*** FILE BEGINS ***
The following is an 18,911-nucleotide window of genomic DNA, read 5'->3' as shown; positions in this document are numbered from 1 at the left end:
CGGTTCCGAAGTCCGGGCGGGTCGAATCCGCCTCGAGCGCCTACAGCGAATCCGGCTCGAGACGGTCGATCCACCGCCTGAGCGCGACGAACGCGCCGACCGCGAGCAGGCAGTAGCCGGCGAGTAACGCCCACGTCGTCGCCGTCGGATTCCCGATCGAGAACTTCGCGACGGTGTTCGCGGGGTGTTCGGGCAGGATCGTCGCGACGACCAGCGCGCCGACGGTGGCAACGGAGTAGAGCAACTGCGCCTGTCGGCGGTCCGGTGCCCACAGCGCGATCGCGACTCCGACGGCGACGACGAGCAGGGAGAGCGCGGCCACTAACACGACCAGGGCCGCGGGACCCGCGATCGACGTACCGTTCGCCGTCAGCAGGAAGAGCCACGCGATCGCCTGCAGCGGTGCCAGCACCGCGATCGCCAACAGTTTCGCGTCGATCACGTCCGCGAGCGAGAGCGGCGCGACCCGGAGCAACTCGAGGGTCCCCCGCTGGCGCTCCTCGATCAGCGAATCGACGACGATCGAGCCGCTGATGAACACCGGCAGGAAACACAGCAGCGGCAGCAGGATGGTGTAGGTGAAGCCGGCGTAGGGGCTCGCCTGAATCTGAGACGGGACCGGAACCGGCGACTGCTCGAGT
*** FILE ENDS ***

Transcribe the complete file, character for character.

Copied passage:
The following is an 18,911-nucleotide window of genomic DNA, read 5'->3' as shown; positions in this document are numbered from 1 at the left end:
CGGTTCCGAAGTCCGGGCGGGTCGAATCCGCCTCGAGCGCCTACAGCGAATCCGGCTCGAGACGGTCGATCCACCGCCTGAGCGCGACGAACGCGCCGACCGCGAGCAGGCAGTAGCCGGCGAGTAACGCCCACGTCGTCGCCGTCGGATTCCCGATCGAGAACTTCGCGACGGTGTTCGCGGGGTGTTCGGGCAGGATCGTCGCGACGACCAGCGCGCCGACGGTGGCAACGGAGTAGAGCAACTGCGCCTGTCGGCGGTCCGGTGCCCACAGCGCGATCGCGACTCCGACGGCGACGACGAGCAGGGAGAGCGCGGCCACTAACACGACCAGGGCCGCGGGACCCGCGATCGACGTACCGTTCGCCGTCAGCAGGAAGAGCCACGCGATCGCCTGCAGCGGTGCCAGCACCGCGATCGCCAACAGTTTCGCGTCGATCACGTCCGCGAGCGAGAGCGGCGCGACCCGGAGCAACTCGAGGGTCCCCCGCTGGCGCTCCTCGATCAGCGAATCGACGACGATCGAGCCGCTGATGAACACCGGCAGGAAACACAGCAGCGGCAGCAGGATGGTGTAGGTGAAGCCGGCGTAGGGGCTCGCCTGAATCTGAGACGGGACCGGAACCGGCGACTGCTCGAGT